Jeanette Mott Oxford, executive director of MASW, said, “While hungry families in Missouri will see little change, the deep cuts in other states cause us sorrow.” The new law calls for a reduction of $8.6 billion to the Supplemental Nutrition Assistance Program (SNAP, commonly known as food stamps) over 10 years by increasing the threshold at which persons receiving the Low-Income Home Energy Assistance Program (LIHEAP) may receive SNAP benefits. Missouri has not opted to use this option, often abbreviated as “heat and eat.” Missouri SNAP recipients had already seen a reduction of about $36 per month for a family of four when additional federal cuts went into effect on Nov. 1, 2013.
“We fear the cuts in the Farm Bill are more evidence that our state and national leaders are not taking the problem of hunger seriously enough,” Oxford added. “One out of four families with children in Missouri currently face food insecurity. This demand the attention and commitment of all of us.”
MASW does celebrate that social justice advocates were able to win many positive changes in the Farm Bill as it went through the legislative process. Among these were:
- Reduction of cuts from almost $40 billion over 10 years down to the $8.6 billion cut to SNAP in the final version.
- Elimination of aid to some able-bodied adults without dependents, simply because they cannot find work in a struggling economy.
- Restoration at a national lifetime ban on SNAP receipt for convicted drug felons, even after they serve their time and return to society. The ban was part of the 1996 federal welfare reform law, but most states have now sought waivers to end the ban in total or in part.
Oxford concluded, “We were glad to see rejection of the return of the national lifetime ban on SNAP receipt for ex-offenders who have paid their debt to society. Missouri has the opportunity to join the 40 other states who have ended this senseless and cruel ban by passing House Bill 1589 or SB 680 this year. We strongly support this legislation.” HB 1589 will be heard by the House Committee on Children, Families, and Persons with Disabilities on Tuesday, February 11.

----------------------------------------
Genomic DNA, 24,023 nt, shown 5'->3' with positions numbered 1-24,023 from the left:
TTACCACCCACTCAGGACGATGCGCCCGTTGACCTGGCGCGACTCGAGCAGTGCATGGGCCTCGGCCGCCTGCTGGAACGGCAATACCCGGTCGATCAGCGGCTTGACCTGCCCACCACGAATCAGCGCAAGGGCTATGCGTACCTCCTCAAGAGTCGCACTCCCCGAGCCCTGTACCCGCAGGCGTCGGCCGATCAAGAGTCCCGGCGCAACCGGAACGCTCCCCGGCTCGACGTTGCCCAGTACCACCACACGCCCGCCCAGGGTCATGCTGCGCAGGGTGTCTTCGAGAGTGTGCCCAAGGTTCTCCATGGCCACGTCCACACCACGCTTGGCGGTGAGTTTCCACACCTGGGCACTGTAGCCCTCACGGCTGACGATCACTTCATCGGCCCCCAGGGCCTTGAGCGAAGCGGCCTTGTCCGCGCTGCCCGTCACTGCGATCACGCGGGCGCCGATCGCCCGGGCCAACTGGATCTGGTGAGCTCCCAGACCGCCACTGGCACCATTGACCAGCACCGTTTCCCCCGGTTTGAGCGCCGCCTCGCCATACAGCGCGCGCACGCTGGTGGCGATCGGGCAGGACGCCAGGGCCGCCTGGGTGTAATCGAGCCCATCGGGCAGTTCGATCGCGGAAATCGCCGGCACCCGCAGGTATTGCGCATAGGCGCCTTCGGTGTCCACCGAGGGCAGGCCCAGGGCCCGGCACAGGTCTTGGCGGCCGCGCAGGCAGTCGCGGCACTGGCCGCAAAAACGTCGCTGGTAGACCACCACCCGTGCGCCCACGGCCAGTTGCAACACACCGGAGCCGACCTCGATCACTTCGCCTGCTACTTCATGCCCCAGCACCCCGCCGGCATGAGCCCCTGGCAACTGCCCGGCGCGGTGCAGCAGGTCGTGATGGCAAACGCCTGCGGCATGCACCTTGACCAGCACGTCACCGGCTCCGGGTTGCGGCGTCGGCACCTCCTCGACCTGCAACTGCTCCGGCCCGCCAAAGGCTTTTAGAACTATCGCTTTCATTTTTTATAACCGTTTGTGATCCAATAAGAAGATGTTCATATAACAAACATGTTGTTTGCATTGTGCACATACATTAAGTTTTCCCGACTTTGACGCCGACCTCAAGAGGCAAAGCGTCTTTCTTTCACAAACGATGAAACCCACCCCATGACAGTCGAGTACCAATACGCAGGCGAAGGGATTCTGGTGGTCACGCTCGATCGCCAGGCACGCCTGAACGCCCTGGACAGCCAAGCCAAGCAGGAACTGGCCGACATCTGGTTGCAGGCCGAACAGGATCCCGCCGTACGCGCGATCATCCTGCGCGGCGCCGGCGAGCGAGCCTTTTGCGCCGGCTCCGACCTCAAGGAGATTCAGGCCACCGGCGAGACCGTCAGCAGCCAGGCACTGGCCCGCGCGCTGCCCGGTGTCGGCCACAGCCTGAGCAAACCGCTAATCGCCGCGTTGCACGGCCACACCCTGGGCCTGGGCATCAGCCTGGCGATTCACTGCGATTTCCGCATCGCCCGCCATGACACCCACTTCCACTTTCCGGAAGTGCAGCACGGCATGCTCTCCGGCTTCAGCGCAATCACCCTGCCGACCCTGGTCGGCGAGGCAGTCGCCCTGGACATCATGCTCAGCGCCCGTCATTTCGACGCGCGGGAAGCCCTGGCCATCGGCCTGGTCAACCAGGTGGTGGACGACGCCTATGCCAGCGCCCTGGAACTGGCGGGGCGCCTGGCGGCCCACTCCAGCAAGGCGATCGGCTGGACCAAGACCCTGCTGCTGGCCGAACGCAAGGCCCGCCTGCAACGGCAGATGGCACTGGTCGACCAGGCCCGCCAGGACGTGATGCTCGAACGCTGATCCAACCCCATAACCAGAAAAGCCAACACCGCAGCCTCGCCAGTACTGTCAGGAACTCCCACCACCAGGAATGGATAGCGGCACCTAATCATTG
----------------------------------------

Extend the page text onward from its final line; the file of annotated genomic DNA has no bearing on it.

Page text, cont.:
Senators support and non-support
U.S. Senator Roy Blunt (R-MO), who serves as the Ranking Member of the Senate Appropriations Subcommittee on Agriculture, Rural Development, Food and Drug Administration, and Related Agencies, issued the following statement applauding the Senate passage of S.R. 2642, the Farm Bill:
“For two long years, our nation’s farm families and rural communities have waited for a Farm Bill. While this may not be the best possible bill – it’s the best bill possible right now. Programs in this bill touch the lives of every American, in every community, in every state. We must provide much-needed certainty for our nation’s farmers and ranchers so that they can continue to work each and every day to feed the country and the world.”
Agriculture is the number one industry in Missouri, and it’s directly responsible for roughly 16 percent of the state’s workforce. Across America, agriculture supports more than 16 million jobs.
Representing Kansas farmers and ranchers, U.S. Senator Pat Roberts,senior member and former Ranking Member of the Senate Agriculture Committee, as well as the entire House delegation from Kansas voted against the 2014 Farm Bill claiming "it goes backwards towards protectionist subsidy programs, instead of forward with innovative and responsible solutions for producers and the taxpayer.
"I call it a look in the rear view mirror," Roberts said. "I understand that compromises were made, but I cannot support a bill that marches backwards towards producers making decisions based off of government subsidies, retaliation against our livestock producers and once again agriculture taking a disproportionate cut in spending compared to federal nutrition programs."
While admitting that most Kansas producers were fully aware that direct payments for crop insurance would no longer be available to them and that they were okay with that, they did not ask for a continuation of a target price subsidy program and they did not want Congress to raise the target prices of all commodities, essentially telling producers which crops to plant.